We Are Social Asia Tuesday Tune-Up #367
Written by Clio Goh, Benjamin Oi and Leonard Koh
YouTube Comments Now Hidden By Default
Needless to say, YouTube is home to the most toxic comment section on the internet, much to the company’s chagrin. It is a dangerous, dangerous place. So instead of making users read or chance upon this no man’s land, YouTube is now working on a new feature that would hide comments by default.
It is currently testing a new layout in the Android app that hides comments unless you press a button to reveal them. However, according to XDA Developers, the rollout hasn’t expanded beyond India for now.
For avid YouTube users, you would probably know that comments lie beneath the “Up Next” section of video recommendations. This new test layout completely hides them unless you tap on the “Comments” button, which would be located prominently between “Dislike” and “Share”.
This, however, does make it easier to access comments. But if you’re on YouTube just for the videos and not the comments, this could be a great change for you.
In a statement to TechCrunch, YouTube confirmed, “We’re always experimenting with ways to help people more easily find, watch, share and interact with the videos that matter most to them. We are testing a few different options on how to display comments on the watch page. This is one of many small experiments we run all the time on YouTube, and we’ll consider rolling features out more broadly based on feedback on these experiments.”
Instagram Tests Stop-Motion
Instagram is reportedly working on a new Stories capture mode which allows users to create stop motion animation. Stop motion is a traditional cinematographic technique that was first used to give illustrated figures the impression of movement.
Currently, in development, Instagram’s new stop motion mode captures up to 10 static frames which then plays back as a continuous animation. In comparison to the previous stop-motion mode (introduced in early 2018 and discontinued in Aug 2018), the new mode assists the creation process by ghosting the current frame being captured with the previous frame, so users can ensure that placement and movement are correctly lined up.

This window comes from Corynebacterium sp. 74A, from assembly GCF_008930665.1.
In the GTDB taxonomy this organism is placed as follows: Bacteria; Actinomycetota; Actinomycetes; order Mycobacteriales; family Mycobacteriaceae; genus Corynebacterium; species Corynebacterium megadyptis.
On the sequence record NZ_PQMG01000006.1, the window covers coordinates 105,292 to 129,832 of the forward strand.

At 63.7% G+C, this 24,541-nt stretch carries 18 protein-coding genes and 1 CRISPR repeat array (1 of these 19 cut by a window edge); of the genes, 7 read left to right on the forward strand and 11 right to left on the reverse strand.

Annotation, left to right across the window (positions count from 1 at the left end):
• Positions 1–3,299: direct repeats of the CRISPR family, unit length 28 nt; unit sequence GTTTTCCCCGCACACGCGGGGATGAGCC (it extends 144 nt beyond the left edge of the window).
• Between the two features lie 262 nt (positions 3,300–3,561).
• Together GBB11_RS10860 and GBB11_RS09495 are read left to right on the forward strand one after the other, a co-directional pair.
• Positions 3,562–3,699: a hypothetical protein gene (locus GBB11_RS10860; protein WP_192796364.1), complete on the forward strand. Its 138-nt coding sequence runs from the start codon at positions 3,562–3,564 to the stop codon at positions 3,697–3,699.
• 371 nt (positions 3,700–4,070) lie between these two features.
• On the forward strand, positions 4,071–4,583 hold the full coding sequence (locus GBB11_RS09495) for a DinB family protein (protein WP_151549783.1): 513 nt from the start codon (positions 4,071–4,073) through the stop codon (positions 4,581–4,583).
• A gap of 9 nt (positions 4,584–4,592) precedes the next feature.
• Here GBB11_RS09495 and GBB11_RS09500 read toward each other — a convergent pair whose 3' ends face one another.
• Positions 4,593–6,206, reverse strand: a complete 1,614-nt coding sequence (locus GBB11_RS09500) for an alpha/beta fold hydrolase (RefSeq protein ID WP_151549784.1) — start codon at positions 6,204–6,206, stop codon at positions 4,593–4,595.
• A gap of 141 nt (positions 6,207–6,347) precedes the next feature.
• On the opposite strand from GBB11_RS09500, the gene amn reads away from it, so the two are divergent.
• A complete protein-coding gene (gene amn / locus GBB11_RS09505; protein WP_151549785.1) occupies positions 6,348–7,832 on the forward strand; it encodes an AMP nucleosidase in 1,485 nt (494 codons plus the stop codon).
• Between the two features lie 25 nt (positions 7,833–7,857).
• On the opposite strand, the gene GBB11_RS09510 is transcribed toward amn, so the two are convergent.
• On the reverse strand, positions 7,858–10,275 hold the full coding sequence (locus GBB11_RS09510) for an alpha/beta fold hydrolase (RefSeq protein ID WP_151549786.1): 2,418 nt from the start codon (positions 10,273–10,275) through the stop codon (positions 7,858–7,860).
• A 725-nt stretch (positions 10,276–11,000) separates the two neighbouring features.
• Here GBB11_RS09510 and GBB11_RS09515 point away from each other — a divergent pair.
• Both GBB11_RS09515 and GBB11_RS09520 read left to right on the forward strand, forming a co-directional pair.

This adds on to Instagram’s ever-increasing camera capabilities and provides an additional creative format for storytelling.
Influencers, Beware: We’ll Soon Be Able to Spot the Difference
Deepfakes and fake faces are becoming increasingly common and sometimes sinister. People are quickly losing their trust in digital media. In order to fix the eroding trust in the online environment, Adobe — a name synonymous with edited imagery — collaborated with scientists from UC Berkeley to develop an AI machine that is learning to automatically detect facial manipulation in images.
To create the software, engineers trained a neural network on a database of paired faces, containing images both before and after they’d been edited using Liquify. The resulting algorithm is impressively effective. When asked to spot a sample of edited faces, the machine was correct 99% of the time, whereas human volunteers only got it right 53% of the time time. On top of that, the AI can also suggest how to restore the photo to its original, unedited appearance, though these results are often mixed.
Though it’s just a research project for the moment, it’s off to a promising start. The AI machine can’t put a halt to the harmful effects of manipulated media. Research suggests that fake news spreads faster and deeper than the truth. Even if the content is obviously false or can be quickly debunked, online users will still share and embrace it on social media. However, knowing something is fake is only half the battle, but at least it’s a start.
The AI tool suggests the increasing awareness of media manipulation. Influencers and content creators might need to relook at their content as the carefully staged, colour-corrected, glossy-looking aesthetic look is now dated. It’s no longer cool to be manufactured. Now more than ever, people want realness and authenticity on social media.